I still don't have my blending working the way I want it however. What do I have to do to have the rectangle be solid red with a transparency? Right now it has a transparency but its the equivalent of having a gradient. I am just wanting solid color with partial transparency to the background. Do I have one of the options set wrong?
Your current setup will blend the texture and diffuse alpha - do you have a texture set? Does it make any difference if you call device->SetTexture(NULL); before rendering your rectangles?

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Ah, that could be it. I wasn't wanting to load a texture into the quad. I wanted the quad to be a solid color and diffuse it with the sprites loaded into the background.

Will setting the texture to null mess up the sprites?

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It looks like the parts of your Vertex struct are in the wrong order. If you specified

D3DFVF_XYZRHW | D3DFVF_DIFFUSE | D3DFVF_TEX1

as your vertex shader, then the data in the vertex buffer needs to be in this order:

float x
float y
float z
float rhw
D3DCOLOR diffuse
float u
float v

I think you've got your UV values before your diffuse values, so it's reading the wrong numbers for the wrong properties.

The good news is that, because you're seeing the gradient, you've got alpha blending set up properly.

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Ah, that could be it and would explain why it appeared to be fading into black. I had my structure defined in a different order than that which is the reason I had them in a different order. I should have caught that one. Let me give it a try.

*edit*
Changing the order results in no rectangle being drawn at all.

*edit*
Never mind, I forgot that while messing around with various settings I had changed my vector format. Now I have a solid blue rectangle.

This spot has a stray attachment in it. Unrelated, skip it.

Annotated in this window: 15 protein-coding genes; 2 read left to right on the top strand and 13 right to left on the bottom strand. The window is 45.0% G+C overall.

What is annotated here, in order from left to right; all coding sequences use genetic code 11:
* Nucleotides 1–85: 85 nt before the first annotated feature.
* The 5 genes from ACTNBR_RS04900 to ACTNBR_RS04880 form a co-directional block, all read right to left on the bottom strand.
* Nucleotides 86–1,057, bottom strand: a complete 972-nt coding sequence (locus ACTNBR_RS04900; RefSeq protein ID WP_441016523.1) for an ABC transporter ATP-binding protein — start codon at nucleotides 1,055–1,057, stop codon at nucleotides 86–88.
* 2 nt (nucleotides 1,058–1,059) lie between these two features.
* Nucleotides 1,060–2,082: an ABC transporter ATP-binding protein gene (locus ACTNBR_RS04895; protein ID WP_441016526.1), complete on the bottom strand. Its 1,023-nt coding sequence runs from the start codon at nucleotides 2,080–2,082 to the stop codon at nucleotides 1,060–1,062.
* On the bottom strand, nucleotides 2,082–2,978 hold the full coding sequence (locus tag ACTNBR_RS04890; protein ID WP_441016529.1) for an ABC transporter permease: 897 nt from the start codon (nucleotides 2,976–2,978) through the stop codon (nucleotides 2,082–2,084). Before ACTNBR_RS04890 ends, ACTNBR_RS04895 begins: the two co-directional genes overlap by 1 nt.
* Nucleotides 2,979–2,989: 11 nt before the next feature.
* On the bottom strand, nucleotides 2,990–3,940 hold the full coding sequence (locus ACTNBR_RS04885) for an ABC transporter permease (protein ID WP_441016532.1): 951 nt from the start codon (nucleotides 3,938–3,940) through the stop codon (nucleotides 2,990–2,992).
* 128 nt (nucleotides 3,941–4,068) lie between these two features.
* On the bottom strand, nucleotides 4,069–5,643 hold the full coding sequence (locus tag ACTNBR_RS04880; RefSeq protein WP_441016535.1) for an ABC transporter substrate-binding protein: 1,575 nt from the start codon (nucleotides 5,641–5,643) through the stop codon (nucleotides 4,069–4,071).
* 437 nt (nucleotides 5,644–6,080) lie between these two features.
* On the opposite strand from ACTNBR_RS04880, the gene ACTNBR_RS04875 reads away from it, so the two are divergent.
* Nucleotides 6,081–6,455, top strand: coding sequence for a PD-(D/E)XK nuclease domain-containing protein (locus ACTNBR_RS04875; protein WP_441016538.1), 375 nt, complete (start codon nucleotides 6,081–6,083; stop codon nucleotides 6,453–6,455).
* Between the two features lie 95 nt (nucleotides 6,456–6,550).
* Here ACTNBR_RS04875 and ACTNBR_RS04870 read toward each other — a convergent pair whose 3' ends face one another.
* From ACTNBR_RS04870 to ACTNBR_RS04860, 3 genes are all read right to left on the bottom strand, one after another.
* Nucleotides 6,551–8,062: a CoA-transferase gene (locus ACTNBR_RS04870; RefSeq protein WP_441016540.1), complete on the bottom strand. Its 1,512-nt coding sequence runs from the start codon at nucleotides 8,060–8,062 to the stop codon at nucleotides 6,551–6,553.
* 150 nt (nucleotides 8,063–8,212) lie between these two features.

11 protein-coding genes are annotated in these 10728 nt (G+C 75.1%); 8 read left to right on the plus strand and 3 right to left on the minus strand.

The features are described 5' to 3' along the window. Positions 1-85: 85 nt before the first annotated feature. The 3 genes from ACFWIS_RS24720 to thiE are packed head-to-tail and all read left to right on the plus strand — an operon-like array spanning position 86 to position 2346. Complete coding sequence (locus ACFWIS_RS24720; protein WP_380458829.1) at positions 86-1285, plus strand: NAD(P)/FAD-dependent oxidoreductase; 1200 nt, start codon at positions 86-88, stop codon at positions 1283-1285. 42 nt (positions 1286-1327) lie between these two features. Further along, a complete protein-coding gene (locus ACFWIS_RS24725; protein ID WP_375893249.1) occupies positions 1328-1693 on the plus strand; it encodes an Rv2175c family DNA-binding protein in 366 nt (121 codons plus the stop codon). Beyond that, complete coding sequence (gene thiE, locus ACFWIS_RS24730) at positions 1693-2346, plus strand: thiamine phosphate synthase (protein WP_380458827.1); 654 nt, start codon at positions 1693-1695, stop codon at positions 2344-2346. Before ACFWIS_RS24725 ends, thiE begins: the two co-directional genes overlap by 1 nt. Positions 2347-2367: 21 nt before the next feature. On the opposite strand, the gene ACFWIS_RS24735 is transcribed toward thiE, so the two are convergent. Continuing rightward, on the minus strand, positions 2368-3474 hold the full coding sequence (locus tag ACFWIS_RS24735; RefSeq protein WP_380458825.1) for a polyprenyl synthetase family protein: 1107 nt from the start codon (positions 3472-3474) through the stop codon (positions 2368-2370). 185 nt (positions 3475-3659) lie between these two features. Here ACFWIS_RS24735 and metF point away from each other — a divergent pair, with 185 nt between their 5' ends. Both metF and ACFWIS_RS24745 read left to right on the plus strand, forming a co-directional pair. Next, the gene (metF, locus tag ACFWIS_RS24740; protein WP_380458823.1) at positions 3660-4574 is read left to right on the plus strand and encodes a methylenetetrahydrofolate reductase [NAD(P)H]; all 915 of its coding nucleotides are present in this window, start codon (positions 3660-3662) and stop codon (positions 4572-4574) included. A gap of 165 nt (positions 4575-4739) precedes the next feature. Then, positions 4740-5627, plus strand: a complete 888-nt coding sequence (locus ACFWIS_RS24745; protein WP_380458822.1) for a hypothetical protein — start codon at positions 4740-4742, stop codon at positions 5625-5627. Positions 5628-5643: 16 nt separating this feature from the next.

*final edit*
I forgot that I had disabled the call to the device settings, therefore my rendering wasn't being set up. Its all up and running now. Thanks guys.

The solution was to set the device settings as follows:
if (FAILED(hr = d3d9Device-&gt;SetRenderState(D3DRS_ALPHABLENDENABLE, TRUE)))                  return hr;
if (FAILED(hr = d3d9Device-&gt;SetRenderState(D3DRS_SRCBLEND, D3DBLEND_SRCALPHA))) return hr;
if (FAILED(hr = d3d9Device-&gt;SetRenderState(D3DRS_DESTBLEND, D3DBLEND_INVSRCALPHA))) return hr;
if (FAILED(hr = d3d9Device-&gt;SetTextureStageState(0, D3DTSS_ALPHAOP, D3DTOP_MODULATE))) return hr;


Followed by defining my Vector in this order, yes order does matter:
typedef struct
{
FLOAT x, y, z, rhw; // The transformed position for the vertex
DWORD color; // The vertex color
FLOAT tu, ty;
} Vertex;


And finally creating the rectangle as follows:
Vertex vertices[] =
{
{Data-&gt;Zones.i-&gt;dxPosition[0].X, Data-&gt;Zones.i-&gt;dxPosition[0].Y, 0.0f, 0.0f, 0x7f0000ff, 0, 0},
{Data-&gt;Zones.i-&gt;dxPosition[1].X, Data-&gt;Zones.i-&gt;dxPosition[1].Y, 0.0f, 0.0f, 0x7f0000ff, 1, 0 },
{Data-&gt;Zones.i-&gt;dxPosition[2].X, Data-&gt;Zones.i-&gt;dxPosition[2].Y, 0.0f, 0.0f, 0x7f0000ff, 0, 1 },
{Data-&gt;Zones.i-&gt;dxPosition[3].X, Data-&gt;Zones.i-&gt;dxPosition[3].Y, 0.0f, 0.0f, 0x7f0000ff, 1, 1 }
};
if( FAILED( d3d9Device-&gt;CreateVertexBuffer(
4 * sizeof( Vertex ), // Length
0, // Usage -
D3DFVF_TLVERTEX, // Specifies Vertex Format
D3DPOOL_MANAGED, // D3DPool
&d3d9VertexBuffer, // Pointer to the Direct3D Vertex Buffer
NULL // HANDLE
) ) )
{
//-------------------
return E_FAIL;
//-------------------
}
//-------------------
if( FAILED( d3d9VertexBuffer-&gt;Lock( 0, sizeof( vertices ), ( void** )&pVertices, 0 ) ) )
return E_FAIL;
memcpy( pVertices, vertices, sizeof( vertices ) );
d3d9VertexBuffer-&gt;Unlock();
//-------------------
d3d9Device-&gt;SetStreamSource( 0, d3d9VertexBuffer, 0, sizeof( Vertex ) );
d3d9Device-&gt;SetFVF( D3DFVF_TLVERTEX );
//-------------------
if (FAILED( hr = d3d9Device-&gt;DrawPrimitive( D3DPT_TRIANGLESTRIP, 0, 2 ) ) )
{
const char* szError = DXGetErrorDescription9(hr);
MessageBox (MainForm-&gt;Handle, szError, "Error", MB_OK );
return E_FAIL;
}
//-------------------


[Edited by - nlraley on October 26, 2010 3:57:56 PM]